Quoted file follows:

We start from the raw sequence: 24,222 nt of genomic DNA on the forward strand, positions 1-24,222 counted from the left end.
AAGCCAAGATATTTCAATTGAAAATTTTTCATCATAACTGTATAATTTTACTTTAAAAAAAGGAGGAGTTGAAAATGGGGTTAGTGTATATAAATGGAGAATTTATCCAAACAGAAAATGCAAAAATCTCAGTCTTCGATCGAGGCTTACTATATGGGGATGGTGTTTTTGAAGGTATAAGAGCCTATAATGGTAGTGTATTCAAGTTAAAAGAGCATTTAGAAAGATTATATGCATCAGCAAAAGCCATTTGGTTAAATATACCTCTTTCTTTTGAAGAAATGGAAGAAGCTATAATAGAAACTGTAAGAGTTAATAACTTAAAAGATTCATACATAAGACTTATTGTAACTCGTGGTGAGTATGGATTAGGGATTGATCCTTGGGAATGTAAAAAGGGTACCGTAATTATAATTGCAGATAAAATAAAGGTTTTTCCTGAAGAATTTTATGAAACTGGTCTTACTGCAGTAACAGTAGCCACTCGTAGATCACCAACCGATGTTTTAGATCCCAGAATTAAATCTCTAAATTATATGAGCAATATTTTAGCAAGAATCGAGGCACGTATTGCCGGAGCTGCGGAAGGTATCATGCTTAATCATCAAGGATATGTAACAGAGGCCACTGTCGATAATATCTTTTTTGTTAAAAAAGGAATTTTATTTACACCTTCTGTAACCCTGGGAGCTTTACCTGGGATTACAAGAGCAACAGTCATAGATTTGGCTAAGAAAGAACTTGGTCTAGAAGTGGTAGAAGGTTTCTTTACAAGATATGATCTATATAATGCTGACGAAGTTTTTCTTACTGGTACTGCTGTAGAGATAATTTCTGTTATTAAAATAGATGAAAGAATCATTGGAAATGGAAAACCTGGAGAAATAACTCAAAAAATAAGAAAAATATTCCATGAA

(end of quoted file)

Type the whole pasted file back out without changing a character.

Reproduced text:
We start from the raw sequence: 24,222 nt of genomic DNA on the forward strand, positions 1-24,222 counted from the left end.
AAGCCAAGATATTTCAATTGAAAATTTTTCATCATAACTGTATAATTTTACTTTAAAAAAAGGAGGAGTTGAAAATGGGGTTAGTGTATATAAATGGAGAATTTATCCAAACAGAAAATGCAAAAATCTCAGTCTTCGATCGAGGCTTACTATATGGGGATGGTGTTTTTGAAGGTATAAGAGCCTATAATGGTAGTGTATTCAAGTTAAAAGAGCATTTAGAAAGATTATATGCATCAGCAAAAGCCATTTGGTTAAATATACCTCTTTCTTTTGAAGAAATGGAAGAAGCTATAATAGAAACTGTAAGAGTTAATAACTTAAAAGATTCATACATAAGACTTATTGTAACTCGTGGTGAGTATGGATTAGGGATTGATCCTTGGGAATGTAAAAAGGGTACCGTAATTATAATTGCAGATAAAATAAAGGTTTTTCCTGAAGAATTTTATGAAACTGGTCTTACTGCAGTAACAGTAGCCACTCGTAGATCACCAACCGATGTTTTAGATCCCAGAATTAAATCTCTAAATTATATGAGCAATATTTTAGCAAGAATCGAGGCACGTATTGCCGGAGCTGCGGAAGGTATCATGCTTAATCATCAAGGATATGTAACAGAGGCCACTGTCGATAATATCTTTTTTGTTAAAAAAGGAATTTTATTTACACCTTCTGTAACCCTGGGAGCTTTACCTGGGATTACAAGAGCAACAGTCATAGATTTGGCTAAGAAAGAACTTGGTCTAGAAGTGGTAGAAGGTTTCTTTACAAGATATGATCTATATAATGCTGACGAAGTTTTTCTTACTGGTACTGCTGTAGAGATAATTTCTGTTATTAAAATAGATGAAAGAATCATTGGAAATGGAAAACCTGGAGAAATAACTCAAAAAATAAGAAAAATATTCCATGAA